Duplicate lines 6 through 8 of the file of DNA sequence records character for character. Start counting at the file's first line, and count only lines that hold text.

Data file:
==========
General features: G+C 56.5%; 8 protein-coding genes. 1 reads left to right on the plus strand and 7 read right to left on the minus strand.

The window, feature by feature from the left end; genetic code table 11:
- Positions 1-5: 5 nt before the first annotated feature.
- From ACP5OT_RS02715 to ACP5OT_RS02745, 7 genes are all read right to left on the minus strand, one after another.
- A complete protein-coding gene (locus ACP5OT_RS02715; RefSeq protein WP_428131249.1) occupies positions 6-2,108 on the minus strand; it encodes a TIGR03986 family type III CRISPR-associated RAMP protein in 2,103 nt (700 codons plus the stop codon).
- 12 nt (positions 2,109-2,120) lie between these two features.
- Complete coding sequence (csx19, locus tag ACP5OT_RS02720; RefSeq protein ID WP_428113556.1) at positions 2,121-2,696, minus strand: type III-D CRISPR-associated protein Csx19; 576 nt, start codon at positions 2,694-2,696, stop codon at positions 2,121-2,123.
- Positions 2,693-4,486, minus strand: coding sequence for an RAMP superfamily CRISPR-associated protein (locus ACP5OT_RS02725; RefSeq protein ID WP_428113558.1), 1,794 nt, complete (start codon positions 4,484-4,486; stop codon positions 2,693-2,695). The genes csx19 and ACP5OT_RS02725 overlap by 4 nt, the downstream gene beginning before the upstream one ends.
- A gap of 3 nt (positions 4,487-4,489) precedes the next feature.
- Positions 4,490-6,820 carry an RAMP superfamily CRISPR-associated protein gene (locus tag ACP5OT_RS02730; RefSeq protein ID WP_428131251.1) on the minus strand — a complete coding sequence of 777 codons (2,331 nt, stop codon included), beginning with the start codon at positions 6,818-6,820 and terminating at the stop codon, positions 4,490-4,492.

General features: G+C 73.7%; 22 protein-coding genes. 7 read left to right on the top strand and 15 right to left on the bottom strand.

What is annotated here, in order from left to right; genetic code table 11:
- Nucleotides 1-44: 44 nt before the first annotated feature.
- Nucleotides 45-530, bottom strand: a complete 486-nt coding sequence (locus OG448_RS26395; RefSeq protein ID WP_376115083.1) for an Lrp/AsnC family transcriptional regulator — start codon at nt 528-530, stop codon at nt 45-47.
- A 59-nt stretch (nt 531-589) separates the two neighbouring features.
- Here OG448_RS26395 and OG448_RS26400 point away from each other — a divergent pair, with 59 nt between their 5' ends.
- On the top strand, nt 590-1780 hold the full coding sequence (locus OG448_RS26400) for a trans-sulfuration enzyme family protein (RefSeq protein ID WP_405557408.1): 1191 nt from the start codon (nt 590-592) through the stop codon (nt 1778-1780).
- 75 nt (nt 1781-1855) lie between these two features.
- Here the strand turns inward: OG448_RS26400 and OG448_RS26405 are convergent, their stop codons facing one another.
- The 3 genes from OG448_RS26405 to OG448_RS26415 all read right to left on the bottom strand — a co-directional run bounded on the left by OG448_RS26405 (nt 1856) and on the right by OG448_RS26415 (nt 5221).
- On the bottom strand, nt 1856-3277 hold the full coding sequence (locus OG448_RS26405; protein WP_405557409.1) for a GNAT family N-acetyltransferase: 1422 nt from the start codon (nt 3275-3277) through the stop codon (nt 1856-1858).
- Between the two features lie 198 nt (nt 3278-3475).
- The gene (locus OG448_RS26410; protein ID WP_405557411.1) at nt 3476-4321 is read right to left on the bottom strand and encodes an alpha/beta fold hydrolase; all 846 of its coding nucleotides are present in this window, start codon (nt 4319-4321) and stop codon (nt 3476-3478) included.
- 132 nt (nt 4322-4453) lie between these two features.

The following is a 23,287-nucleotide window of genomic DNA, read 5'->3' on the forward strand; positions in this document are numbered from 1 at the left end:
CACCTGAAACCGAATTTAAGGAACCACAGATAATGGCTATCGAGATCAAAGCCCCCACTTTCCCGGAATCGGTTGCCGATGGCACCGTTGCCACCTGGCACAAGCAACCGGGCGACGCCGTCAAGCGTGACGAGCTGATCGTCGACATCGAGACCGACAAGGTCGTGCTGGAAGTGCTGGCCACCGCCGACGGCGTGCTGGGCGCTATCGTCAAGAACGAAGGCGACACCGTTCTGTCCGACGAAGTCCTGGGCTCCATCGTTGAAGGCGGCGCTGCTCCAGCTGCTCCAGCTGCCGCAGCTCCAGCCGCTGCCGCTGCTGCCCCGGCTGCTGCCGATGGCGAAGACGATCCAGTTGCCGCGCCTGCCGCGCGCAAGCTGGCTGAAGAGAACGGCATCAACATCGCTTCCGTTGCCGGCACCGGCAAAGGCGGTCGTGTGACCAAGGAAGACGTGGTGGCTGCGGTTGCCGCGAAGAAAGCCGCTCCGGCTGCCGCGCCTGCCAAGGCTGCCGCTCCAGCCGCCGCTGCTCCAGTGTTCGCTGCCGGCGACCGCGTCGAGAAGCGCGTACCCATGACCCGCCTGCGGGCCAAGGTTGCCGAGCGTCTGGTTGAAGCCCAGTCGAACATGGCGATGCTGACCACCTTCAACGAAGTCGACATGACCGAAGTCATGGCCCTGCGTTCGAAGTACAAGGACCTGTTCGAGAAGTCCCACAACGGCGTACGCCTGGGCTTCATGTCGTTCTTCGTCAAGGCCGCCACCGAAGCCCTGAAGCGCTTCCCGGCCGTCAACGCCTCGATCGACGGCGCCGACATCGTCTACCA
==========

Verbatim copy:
- 12 nt (positions 2,109-2,120) lie between these two features.
- Complete coding sequence (csx19, locus tag ACP5OT_RS02720; RefSeq protein ID WP_428113556.1) at positions 2,121-2,696, minus strand: type III-D CRISPR-associated protein Csx19; 576 nt, start codon at positions 2,694-2,696, stop codon at positions 2,121-2,123.
- Positions 2,693-4,486, minus strand: coding sequence for an RAMP superfamily CRISPR-associated protein (locus ACP5OT_RS02725; RefSeq protein ID WP_428113558.1), 1,794 nt, complete (start codon positions 4,484-4,486; stop codon positions 2,693-2,695). The genes csx19 and ACP5OT_RS02725 overlap by 4 nt, the downstream gene beginning before the upstream one ends.